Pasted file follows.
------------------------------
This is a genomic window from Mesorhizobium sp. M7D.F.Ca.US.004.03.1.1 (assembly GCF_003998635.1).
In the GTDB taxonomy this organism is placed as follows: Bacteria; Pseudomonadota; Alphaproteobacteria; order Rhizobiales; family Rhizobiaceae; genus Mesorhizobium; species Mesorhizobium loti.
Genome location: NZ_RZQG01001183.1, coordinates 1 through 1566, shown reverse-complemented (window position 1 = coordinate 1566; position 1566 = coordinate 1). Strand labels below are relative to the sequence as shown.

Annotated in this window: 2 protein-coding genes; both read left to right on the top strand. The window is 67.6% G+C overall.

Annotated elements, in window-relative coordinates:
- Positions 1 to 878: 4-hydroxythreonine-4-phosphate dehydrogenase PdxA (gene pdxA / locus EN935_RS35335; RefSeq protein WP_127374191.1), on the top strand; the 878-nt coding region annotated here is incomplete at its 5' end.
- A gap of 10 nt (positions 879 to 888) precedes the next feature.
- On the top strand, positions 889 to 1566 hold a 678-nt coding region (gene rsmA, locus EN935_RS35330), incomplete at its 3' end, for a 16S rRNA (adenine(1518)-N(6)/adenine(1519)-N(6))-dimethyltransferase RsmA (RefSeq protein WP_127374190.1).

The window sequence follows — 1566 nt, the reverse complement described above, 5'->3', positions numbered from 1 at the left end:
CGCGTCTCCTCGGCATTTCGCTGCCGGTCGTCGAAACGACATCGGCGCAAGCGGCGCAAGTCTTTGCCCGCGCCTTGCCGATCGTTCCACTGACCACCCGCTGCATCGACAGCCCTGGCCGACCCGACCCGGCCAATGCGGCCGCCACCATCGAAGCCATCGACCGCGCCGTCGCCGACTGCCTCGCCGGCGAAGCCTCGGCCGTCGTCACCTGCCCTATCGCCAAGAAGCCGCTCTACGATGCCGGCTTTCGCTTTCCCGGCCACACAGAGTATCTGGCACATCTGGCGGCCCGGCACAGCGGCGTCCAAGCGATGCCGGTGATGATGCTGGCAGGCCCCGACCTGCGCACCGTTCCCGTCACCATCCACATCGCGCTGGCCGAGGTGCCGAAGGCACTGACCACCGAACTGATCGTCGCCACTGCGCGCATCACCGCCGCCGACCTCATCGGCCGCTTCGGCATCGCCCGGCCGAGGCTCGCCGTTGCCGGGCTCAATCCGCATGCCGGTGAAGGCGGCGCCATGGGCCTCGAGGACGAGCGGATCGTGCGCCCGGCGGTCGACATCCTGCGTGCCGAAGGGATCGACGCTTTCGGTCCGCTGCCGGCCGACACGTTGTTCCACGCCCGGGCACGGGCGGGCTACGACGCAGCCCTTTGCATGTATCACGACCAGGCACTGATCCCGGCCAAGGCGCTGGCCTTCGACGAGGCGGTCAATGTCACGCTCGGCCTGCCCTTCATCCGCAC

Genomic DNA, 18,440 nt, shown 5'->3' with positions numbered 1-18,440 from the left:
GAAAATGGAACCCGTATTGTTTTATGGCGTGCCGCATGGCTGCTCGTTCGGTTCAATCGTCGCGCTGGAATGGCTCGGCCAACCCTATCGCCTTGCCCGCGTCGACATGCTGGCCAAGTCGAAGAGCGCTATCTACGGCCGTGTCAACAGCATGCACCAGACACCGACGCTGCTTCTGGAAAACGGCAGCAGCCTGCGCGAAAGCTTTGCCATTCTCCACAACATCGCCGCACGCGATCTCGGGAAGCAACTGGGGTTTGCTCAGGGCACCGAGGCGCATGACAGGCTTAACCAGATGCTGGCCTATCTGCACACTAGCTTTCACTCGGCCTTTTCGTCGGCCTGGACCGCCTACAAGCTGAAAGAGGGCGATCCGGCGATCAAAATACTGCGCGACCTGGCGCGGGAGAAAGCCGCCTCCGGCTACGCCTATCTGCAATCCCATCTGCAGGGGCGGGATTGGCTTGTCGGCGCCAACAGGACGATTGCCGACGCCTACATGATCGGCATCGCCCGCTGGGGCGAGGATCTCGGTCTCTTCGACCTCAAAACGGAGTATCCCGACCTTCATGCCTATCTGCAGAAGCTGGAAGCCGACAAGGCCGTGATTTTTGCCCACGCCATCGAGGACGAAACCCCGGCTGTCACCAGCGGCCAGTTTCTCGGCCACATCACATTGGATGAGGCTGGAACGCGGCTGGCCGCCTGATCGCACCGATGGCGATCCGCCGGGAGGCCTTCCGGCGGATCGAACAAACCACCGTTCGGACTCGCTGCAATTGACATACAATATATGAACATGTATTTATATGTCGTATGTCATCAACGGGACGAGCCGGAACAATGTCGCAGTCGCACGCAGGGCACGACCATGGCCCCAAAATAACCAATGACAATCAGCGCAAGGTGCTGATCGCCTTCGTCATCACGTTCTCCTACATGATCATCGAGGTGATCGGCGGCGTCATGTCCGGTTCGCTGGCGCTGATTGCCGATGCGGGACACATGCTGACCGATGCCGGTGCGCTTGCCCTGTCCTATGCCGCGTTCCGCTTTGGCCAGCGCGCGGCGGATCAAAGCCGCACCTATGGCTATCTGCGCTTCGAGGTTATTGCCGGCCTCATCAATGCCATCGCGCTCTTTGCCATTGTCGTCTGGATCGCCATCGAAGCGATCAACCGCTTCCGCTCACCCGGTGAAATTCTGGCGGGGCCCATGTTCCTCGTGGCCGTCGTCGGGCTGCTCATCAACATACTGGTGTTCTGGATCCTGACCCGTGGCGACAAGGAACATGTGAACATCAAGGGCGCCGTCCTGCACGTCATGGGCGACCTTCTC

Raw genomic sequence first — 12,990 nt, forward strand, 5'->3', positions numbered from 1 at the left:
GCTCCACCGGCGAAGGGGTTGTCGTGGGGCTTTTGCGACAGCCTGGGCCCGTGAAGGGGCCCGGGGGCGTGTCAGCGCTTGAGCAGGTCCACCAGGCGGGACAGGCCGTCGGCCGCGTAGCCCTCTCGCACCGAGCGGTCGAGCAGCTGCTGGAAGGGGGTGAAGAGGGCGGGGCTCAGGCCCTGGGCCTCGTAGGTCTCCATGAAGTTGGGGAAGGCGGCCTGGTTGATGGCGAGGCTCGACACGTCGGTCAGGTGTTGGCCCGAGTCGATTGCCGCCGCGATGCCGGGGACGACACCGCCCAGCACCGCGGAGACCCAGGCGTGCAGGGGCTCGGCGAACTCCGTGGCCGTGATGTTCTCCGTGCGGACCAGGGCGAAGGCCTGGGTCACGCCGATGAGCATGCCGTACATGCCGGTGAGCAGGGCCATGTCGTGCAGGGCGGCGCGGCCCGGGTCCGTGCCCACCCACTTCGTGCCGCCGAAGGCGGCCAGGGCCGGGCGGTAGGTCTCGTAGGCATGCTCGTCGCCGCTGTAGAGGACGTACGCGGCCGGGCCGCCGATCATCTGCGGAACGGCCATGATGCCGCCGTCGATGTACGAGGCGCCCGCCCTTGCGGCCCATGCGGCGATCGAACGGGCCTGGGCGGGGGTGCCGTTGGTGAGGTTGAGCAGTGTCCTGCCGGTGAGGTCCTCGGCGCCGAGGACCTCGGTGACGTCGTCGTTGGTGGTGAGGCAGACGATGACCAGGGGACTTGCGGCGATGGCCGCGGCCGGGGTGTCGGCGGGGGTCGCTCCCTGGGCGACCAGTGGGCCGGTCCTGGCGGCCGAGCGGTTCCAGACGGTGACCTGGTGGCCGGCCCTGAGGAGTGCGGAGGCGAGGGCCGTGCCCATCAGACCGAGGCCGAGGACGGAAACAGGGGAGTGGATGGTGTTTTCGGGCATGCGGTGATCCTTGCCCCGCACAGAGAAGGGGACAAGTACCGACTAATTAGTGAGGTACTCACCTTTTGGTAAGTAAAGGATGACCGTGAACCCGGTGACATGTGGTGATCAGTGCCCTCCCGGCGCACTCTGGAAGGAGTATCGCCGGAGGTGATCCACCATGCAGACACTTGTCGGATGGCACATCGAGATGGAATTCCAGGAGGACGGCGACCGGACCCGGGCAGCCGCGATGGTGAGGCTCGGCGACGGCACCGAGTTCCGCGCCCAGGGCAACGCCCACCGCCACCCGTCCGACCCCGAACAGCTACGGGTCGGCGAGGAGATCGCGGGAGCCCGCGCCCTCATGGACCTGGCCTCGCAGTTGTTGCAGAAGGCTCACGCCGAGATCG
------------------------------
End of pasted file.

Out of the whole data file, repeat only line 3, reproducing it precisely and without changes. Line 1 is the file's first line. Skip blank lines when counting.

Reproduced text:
Genome location: NZ_RZQG01001183.1, coordinates 1 through 1566, shown reverse-complemented (window position 1 = coordinate 1566; position 1566 = coordinate 1). Strand labels below are relative to the sequence as shown.